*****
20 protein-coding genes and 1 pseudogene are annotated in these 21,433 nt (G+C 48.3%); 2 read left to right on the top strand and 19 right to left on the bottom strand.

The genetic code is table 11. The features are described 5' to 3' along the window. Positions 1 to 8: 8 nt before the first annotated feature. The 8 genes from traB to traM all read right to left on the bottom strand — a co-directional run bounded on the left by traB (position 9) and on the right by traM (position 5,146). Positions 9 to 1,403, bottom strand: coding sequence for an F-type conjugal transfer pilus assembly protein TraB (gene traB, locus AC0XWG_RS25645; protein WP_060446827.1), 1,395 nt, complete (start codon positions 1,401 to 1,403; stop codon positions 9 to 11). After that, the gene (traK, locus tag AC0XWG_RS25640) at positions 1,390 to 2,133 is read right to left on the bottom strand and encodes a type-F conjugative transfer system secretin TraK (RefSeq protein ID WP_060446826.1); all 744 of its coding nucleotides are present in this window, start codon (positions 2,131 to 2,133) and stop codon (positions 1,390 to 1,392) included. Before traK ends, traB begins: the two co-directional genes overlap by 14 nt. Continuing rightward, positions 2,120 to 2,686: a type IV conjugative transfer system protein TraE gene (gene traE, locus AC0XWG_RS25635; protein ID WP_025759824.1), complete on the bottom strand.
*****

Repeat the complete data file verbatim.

20 protein-coding genes and 1 pseudogene are annotated in these 21,433 nt (G+C 48.3%); 2 read left to right on the top strand and 19 right to left on the bottom strand.

The genetic code is table 11. The features are described 5' to 3' along the window. Positions 1 to 8: 8 nt before the first annotated feature. The 8 genes from traB to traM all read right to left on the bottom strand — a co-directional run bounded on the left by traB (position 9) and on the right by traM (position 5,146). Positions 9 to 1,403, bottom strand: coding sequence for an F-type conjugal transfer pilus assembly protein TraB (gene traB, locus AC0XWG_RS25645; protein WP_060446827.1), 1,395 nt, complete (start codon positions 1,401 to 1,403; stop codon positions 9 to 11). After that, the gene (traK, locus tag AC0XWG_RS25640) at positions 1,390 to 2,133 is read right to left on the bottom strand and encodes a type-F conjugative transfer system secretin TraK (RefSeq protein ID WP_060446826.1); all 744 of its coding nucleotides are present in this window, start codon (positions 2,131 to 2,133) and stop codon (positions 1,390 to 1,392) included. Before traK ends, traB begins: the two co-directional genes overlap by 14 nt. Continuing rightward, positions 2,120 to 2,686: a type IV conjugative transfer system protein TraE gene (gene traE, locus AC0XWG_RS25635; protein ID WP_025759824.1), complete on the bottom strand.